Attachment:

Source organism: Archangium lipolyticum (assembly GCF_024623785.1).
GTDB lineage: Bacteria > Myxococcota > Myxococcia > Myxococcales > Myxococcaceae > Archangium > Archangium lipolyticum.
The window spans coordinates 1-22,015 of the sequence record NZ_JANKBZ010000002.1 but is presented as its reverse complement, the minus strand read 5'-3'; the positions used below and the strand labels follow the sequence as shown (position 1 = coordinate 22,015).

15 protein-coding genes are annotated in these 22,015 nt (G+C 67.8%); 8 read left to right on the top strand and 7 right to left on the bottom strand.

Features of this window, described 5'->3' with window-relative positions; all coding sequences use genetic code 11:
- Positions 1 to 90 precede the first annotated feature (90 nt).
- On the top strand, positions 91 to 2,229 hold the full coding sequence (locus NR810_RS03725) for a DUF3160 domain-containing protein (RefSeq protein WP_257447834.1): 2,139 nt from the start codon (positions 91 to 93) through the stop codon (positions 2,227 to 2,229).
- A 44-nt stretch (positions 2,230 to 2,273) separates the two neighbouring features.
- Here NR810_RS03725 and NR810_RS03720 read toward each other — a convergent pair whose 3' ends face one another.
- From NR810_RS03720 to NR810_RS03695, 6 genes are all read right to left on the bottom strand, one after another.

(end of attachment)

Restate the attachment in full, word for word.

Source organism: Archangium lipolyticum (assembly GCF_024623785.1).
GTDB lineage: Bacteria > Myxococcota > Myxococcia > Myxococcales > Myxococcaceae > Archangium > Archangium lipolyticum.
The window spans coordinates 1-22,015 of the sequence record NZ_JANKBZ010000002.1 but is presented as its reverse complement, the minus strand read 5'-3'; the positions used below and the strand labels follow the sequence as shown (position 1 = coordinate 22,015).

15 protein-coding genes are annotated in these 22,015 nt (G+C 67.8%); 8 read left to right on the top strand and 7 right to left on the bottom strand.

Features of this window, described 5'->3' with window-relative positions; all coding sequences use genetic code 11:
- Positions 1 to 90 precede the first annotated feature (90 nt).
- On the top strand, positions 91 to 2,229 hold the full coding sequence (locus NR810_RS03725) for a DUF3160 domain-containing protein (RefSeq protein WP_257447834.1): 2,139 nt from the start codon (positions 91 to 93) through the stop codon (positions 2,227 to 2,229).
- A 44-nt stretch (positions 2,230 to 2,273) separates the two neighbouring features.
- Here NR810_RS03725 and NR810_RS03720 read toward each other — a convergent pair whose 3' ends face one another.
- From NR810_RS03720 to NR810_RS03695, 6 genes are all read right to left on the bottom strand, one after another.